Look what arrived today – my copies of the lovely new anthology from Beautiful Dragons (mastermind: Rebecca Bilkau), My Dear Watson. It’s a celebration of the 118 elements on the periodic table. Each poem takes one of it the elements as its inspiration, and 118 poets have contributed. Poets were sourced and Rebecca organised the whole project via Facebook.
Social media platforms elicit strong feelings. Not so long ago it was the internet itself. In 2001 you could say “I hate the internet/I don’t DO the internet” and you’d find plenty of folks agreeing with you. Now it’s kind of unusual since the internet is difficult to avoid. These days it’s social media. “I hate Twitter/I don’t do Facebook.” All fine, and I’m not suggesting in ten years everybody will be ‘doing’ Facebook and/or Twitter. But in 50 years everyone will be using similar (and hopefully much improved) tools because communication methods are constantly changing. Remember: the first people to have telephones in their homes also ran the gauntlet of ‘Are you Mad? What on earth is the POINT of it?’ And that was only 100 years ago.
I personally feel privileged and very lucky to be one of the first generation to experience both the pre-internet and the early internet era. It’s real history and we’re living through it. The tools we currently have are not perfect by any means. Remember: Microsoft, Apple, Google, Facebook, Twitter etc etc all started in some guy’s bedroom. Nobody knows the rules because we’re figuring them out as we go along. But the tools are what we (humans) make them, and when things go wrong, or the tools are abused or used for bad ends, it’s not down to evil computers or that dreadful ‘social media’, it’s down to evil people.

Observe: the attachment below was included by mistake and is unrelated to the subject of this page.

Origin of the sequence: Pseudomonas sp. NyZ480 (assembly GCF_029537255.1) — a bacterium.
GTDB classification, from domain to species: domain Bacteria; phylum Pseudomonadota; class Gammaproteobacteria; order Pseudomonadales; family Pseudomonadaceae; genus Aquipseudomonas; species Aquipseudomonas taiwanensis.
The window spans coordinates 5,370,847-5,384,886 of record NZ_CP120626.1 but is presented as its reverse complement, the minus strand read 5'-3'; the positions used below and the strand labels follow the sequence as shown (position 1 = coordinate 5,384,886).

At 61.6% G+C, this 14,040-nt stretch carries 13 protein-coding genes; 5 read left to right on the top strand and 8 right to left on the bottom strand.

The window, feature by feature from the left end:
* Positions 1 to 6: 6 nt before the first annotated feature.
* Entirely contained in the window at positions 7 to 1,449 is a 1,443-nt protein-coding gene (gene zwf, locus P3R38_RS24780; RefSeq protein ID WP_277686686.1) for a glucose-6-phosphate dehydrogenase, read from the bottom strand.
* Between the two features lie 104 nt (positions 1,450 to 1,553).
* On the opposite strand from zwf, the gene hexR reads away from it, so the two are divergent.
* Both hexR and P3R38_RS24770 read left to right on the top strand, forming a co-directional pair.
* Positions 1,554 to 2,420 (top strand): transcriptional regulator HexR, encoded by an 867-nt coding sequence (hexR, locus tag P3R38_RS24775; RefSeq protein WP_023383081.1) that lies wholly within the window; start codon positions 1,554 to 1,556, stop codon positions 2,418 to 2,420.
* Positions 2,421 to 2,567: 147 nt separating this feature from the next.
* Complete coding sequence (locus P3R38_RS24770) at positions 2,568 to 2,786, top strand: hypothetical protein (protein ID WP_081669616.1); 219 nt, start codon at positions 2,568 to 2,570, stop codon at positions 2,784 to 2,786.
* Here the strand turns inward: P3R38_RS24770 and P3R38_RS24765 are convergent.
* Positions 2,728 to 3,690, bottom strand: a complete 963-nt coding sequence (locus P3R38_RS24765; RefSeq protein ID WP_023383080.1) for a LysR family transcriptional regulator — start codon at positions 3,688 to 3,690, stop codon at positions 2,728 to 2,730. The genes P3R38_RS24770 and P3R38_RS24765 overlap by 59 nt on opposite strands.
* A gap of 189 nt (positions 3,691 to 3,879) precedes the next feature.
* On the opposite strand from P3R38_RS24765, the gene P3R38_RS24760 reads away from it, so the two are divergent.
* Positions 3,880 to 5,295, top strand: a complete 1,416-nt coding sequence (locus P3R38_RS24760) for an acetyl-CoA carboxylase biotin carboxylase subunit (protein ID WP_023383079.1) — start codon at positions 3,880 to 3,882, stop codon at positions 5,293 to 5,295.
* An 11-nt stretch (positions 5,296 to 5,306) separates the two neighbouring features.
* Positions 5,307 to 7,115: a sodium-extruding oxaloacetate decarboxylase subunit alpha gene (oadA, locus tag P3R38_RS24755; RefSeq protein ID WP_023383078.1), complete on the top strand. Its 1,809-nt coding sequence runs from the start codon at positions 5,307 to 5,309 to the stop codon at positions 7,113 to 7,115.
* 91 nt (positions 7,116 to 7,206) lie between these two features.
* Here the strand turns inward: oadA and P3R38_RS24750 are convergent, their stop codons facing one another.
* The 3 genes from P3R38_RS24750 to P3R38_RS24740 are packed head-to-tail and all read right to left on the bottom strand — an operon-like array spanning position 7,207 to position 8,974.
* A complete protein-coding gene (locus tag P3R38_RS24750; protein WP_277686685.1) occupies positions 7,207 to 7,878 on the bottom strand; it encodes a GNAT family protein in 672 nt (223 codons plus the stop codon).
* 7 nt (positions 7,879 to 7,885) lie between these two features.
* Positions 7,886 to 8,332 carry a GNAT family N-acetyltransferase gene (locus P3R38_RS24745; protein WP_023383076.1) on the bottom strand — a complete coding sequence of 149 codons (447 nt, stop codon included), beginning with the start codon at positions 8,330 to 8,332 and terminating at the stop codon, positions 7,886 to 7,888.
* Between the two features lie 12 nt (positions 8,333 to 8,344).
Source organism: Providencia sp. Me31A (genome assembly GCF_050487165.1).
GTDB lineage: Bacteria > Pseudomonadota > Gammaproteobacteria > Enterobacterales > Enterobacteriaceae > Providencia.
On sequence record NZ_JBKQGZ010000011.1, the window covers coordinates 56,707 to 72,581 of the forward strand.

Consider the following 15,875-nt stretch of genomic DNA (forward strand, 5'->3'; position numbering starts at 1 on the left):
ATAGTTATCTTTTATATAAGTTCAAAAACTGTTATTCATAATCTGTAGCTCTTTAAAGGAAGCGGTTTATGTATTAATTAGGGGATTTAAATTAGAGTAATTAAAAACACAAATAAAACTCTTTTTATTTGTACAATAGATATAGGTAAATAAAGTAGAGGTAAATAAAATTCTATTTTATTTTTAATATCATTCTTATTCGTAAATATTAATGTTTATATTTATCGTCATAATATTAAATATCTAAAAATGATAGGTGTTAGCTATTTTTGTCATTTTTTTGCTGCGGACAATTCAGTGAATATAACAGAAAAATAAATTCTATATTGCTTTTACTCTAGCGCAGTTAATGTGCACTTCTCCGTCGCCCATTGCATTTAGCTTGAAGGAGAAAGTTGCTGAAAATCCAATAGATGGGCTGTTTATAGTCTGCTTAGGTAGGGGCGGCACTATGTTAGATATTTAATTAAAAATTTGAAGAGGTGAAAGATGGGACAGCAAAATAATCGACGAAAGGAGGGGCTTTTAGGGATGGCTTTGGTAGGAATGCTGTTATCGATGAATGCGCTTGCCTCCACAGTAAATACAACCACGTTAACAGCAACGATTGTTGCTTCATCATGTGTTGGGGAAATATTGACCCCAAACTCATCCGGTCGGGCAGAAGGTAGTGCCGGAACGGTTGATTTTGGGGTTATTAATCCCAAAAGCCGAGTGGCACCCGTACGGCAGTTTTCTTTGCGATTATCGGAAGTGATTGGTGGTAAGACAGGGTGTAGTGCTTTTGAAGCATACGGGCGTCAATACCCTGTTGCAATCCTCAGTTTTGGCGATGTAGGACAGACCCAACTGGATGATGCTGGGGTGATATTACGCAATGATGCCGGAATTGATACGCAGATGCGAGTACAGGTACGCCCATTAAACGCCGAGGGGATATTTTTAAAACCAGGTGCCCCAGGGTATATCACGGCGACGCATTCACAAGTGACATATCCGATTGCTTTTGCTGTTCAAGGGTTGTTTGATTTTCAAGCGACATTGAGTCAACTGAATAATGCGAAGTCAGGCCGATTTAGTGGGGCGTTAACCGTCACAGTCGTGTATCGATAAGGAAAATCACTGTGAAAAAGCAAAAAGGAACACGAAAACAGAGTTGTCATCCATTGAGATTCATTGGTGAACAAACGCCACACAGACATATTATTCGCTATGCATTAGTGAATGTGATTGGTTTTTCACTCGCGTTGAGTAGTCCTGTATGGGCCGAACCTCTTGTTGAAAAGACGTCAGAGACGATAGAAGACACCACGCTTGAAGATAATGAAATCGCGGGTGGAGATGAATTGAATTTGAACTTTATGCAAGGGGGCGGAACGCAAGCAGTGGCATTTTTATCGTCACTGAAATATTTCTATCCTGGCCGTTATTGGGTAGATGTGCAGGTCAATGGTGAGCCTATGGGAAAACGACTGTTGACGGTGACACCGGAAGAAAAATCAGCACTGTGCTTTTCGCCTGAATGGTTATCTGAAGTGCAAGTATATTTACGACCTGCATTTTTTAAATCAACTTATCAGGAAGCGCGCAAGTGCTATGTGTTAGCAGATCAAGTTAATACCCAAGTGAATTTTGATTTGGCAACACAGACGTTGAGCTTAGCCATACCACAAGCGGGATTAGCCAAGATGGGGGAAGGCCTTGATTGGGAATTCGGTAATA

Anyway, what got me going on that strand of thought was actually that I wanted to celebrate, for once, the wonderful things we humans can do with the tools available. The contributors to ‘My Dear Watson’ are a community only in that we all heard about it on Facebook and responded. (OK, some of the poets had already contributed to previous anthologies). Poems were submitted, and virtually all correspondence was carried out on Facebook. Even Rebecca notes that ‘not one of them (the contributors) knows all of the others’. I’m not saying this is a unique achievement but it’s a fine example of how a crowd-sourced project (the herding of 118 poets is no mean thing) can generate its own community, and it was facilitated via a social platform. Nothing special about Facebook, although as free, web-based platforms go it’s pretty suitable for this kind of collaboration.
So brava, Rebecca, and thank you.
And let’s try not to fall back on easy statements like “I hate ovens!” just because we haven’t yet produced the perfect souffle.